An introduction to what Ladakh has to offer.
Perched on a Himalayan plateau in the eastern part of India, Ladakh is a Buddhist-dominated region that holds travelers captive with its breathtaking landscapes and views. There are spectacular ways to arrive in Leh, the capital city of Ladakh. By car, one can travel north from Manali along the mountainous Leh-Manali highway crossing Rohtang and Tanglang La passes, which are among the world’s highest roads. The most convenient way to reach Leh is the hour-long flight from New Delhi. Leh is the ideal base from where you can organize multi-day sightseeing tours in the region as well as other activities such as trekking, mountain biking, rafting, etc.
Even though it is always complicated to strike the right balance of confluence of the season and personal schedule as the window for travel in Ladakh is short, the best time is from May to September. For the major part of the year, this high-altitude region is a snowbound hinterland. It is always convenient to dress in layers and a light jacket comes in handy on crisp mornings and evenings. Ladakh is one of the few places in the world where you can suffer from frostbite and sunstroke at one go. Lamayuru monastery
Visit monasteries and lakes
Signs of religion are everywhere in Ladakh as you would come across numerous whitewashed chortens, monuments built to expiate sin, on seemingly every corner and wind-ripped prayer flags flapping at the top of houses. Buddhists do a lot of circumambulating, negotiating monasteries and sacred objects in a clockwise direction.
Multi-storied monasteries or gompas draped in colourful silks and the air thick with juniper smoke, sprout out of mountains in every village. Thiksey monastery, a gigantic structure modelled on the Potala Palace in Lhasa, Tibet; the 350-year-old Hemis monastery, among the richest monasteries in India; Alchi and Lamayuru monasteries, two of the oldest monasteries built in Leh, receive heavy footfall of tourists during the busy summer months.
Pangong and Tsomo Riri lakes will also have you bewitched at first sight as both are a shimmering patch of turquoise in an opening between mountains. The 145-km-wide and 62-km-long Pangong Lake that changes its colour from blue to seas green and grey united India and China. Tso Moriri Lake, which is 220-km far from Leh city, has every imaginable hue of blue, ringed by snow-clad peaks. Both the lakes and the journey to them is guaranteed to hook you for life.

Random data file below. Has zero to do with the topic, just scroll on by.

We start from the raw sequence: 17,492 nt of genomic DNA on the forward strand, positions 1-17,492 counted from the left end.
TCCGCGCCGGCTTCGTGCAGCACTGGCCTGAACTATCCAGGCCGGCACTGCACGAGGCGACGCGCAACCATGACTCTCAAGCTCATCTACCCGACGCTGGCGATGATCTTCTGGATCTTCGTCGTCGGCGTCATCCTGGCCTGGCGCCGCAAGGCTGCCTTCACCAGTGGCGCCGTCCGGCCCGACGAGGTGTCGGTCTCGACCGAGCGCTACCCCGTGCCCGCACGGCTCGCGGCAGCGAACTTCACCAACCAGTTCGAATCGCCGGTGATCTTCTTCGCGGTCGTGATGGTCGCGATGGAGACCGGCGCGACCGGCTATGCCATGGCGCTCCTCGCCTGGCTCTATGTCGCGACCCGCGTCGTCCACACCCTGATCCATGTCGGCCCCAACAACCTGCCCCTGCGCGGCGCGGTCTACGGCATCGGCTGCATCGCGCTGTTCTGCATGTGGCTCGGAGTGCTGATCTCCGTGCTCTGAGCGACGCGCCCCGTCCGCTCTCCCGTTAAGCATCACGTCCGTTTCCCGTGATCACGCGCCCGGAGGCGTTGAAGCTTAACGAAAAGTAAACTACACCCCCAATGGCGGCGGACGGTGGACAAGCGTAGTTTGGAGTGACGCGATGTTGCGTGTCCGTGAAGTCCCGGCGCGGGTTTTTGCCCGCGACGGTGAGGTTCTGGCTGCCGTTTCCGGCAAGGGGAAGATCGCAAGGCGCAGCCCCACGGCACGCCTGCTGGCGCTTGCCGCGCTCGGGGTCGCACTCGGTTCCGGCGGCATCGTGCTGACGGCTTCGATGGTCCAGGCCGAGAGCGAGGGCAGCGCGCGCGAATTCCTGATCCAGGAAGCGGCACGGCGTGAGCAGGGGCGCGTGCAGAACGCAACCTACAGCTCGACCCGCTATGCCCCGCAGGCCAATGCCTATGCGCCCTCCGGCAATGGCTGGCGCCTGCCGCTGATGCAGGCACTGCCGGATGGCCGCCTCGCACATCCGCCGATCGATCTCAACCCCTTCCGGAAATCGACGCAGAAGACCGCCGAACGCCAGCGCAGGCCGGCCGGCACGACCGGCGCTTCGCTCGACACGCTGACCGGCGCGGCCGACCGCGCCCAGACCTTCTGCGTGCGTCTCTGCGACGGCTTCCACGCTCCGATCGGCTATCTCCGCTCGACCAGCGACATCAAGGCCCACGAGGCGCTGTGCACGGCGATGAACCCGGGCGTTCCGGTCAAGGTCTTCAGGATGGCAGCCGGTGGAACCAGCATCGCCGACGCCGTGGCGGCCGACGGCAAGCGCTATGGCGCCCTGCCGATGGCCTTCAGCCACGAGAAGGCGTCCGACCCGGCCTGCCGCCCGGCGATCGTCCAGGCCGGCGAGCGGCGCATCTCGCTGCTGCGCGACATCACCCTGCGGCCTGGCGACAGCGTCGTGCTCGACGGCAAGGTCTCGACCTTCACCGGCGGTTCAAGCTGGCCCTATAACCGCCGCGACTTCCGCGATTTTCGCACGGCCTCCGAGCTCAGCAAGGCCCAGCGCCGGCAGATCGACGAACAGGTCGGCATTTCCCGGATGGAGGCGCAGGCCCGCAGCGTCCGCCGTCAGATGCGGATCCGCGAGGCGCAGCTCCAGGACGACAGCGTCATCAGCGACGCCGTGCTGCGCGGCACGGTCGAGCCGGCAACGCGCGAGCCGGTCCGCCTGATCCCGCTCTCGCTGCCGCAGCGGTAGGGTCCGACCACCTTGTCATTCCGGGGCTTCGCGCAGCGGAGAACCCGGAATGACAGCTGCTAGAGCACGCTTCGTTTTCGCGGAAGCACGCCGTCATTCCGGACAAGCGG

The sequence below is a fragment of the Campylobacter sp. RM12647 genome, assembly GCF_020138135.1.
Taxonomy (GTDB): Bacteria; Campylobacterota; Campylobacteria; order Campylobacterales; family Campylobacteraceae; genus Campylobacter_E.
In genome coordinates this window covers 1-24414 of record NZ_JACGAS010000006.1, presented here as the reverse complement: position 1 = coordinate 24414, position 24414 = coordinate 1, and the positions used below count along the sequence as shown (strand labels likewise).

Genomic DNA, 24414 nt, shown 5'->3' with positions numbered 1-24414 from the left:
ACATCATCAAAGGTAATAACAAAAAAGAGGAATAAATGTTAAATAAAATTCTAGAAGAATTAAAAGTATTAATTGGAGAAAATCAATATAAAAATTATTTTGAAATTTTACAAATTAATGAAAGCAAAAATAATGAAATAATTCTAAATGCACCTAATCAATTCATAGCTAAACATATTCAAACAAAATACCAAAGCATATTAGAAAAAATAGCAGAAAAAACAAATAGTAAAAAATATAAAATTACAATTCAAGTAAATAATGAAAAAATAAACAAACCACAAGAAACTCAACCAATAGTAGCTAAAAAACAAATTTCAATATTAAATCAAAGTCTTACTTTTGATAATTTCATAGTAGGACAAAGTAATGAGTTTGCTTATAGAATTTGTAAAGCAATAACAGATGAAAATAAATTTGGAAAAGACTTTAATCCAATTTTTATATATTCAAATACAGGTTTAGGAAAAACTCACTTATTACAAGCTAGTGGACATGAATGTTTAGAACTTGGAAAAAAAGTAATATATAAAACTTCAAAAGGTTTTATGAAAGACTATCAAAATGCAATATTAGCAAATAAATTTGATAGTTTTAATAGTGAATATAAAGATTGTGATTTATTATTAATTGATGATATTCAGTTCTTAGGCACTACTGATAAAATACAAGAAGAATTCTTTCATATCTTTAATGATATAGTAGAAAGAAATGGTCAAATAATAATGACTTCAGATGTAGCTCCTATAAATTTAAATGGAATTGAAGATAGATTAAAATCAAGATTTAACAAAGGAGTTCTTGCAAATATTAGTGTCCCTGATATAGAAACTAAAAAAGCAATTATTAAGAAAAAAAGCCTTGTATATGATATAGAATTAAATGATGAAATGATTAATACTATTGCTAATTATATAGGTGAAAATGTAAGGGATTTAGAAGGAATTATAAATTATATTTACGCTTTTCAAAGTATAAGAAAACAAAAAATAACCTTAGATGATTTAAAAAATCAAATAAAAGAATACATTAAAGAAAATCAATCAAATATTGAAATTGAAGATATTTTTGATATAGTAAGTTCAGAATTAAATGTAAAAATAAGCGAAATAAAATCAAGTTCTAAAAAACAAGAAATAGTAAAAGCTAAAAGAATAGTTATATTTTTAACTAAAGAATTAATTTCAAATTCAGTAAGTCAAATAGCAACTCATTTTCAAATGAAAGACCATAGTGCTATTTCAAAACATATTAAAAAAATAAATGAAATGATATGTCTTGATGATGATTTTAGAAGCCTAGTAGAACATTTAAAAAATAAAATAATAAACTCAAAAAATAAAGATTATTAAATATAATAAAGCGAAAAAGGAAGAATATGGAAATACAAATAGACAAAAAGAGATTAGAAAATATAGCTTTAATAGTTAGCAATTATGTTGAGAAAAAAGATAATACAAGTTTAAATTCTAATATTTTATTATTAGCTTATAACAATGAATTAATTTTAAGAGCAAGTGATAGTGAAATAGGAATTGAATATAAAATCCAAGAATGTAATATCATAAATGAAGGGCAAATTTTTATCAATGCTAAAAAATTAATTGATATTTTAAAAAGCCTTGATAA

In recent years, Ladakh’s reputation as one of the most rewarding trekking destinations in the Himalayas has increasingly attracted adventure-seekers. Trekking routes in Ladakh offer experiences that will stay with you for a lifetime. Markha valley and Sham valley treks are manageable for trekkers with little experience.
Markha valley trek, of course, is the most popular trek in the Hemis National Park offering breathtaking views of mountains, green paddy fields and wild animals. Travelers are also afforded comfortable resting in traditional-style mud houses popularly known as homestays. The houses offer hot tea, hearty plates of fuel and warm beds.
Involving 6-8 days, the Markha valley trek can be started from either Rumbak or Chilling. Some days are easy while other days can be really challenging during the trek. While many of these trails seem magically untouched by time, these are used frequently by the villagers to import and export things to their villages.
A slow and steady trek allows time for acclimatization and is the safest way to ascend and prevent altitude sickness, which could have fatal consequences. Sham trek is exactly what it offers to the trekkers who are almost beginners and do not want to test their limits.
Try Ladakhi food
As the day fades and your stomach growls after a day-long journey exploring monasteries or lakes, it is time to find a place to satisfy your palate. While moving through the streets in Leh, you can smell the air filled with the aroma of different types of Ladakhi food: freshly steamed momos and the drifting smell of thukpa or noodle soup. Due to the footfall of tourists from all parts of the world, the cuisine of Leh is an amalgamation of continental, Indian, Chinese and Tibetan food. Tibetan influence on Ladakhi cuisine is clearly visible, especially thukpa and momos.
If you are looking to experience local food, head to Alchi Kitchen, where chef Nilza will serve you mouth-watering dishes such as chhutagi, stuffed khambir and skyu. Namza Café is another option to not only purchase designer traditional Ladakhi dress but to also savour food from centuries-old recipes such as the Yarkandi Pulao as its recipe can be traced to the time of the Silk Route when travelers from Yarkhand, now China, crossed Leh while going to Srinagar.
During your time in Ladakh, try local dishes such as skyu, chhutagi, paba, khambir and butter tea.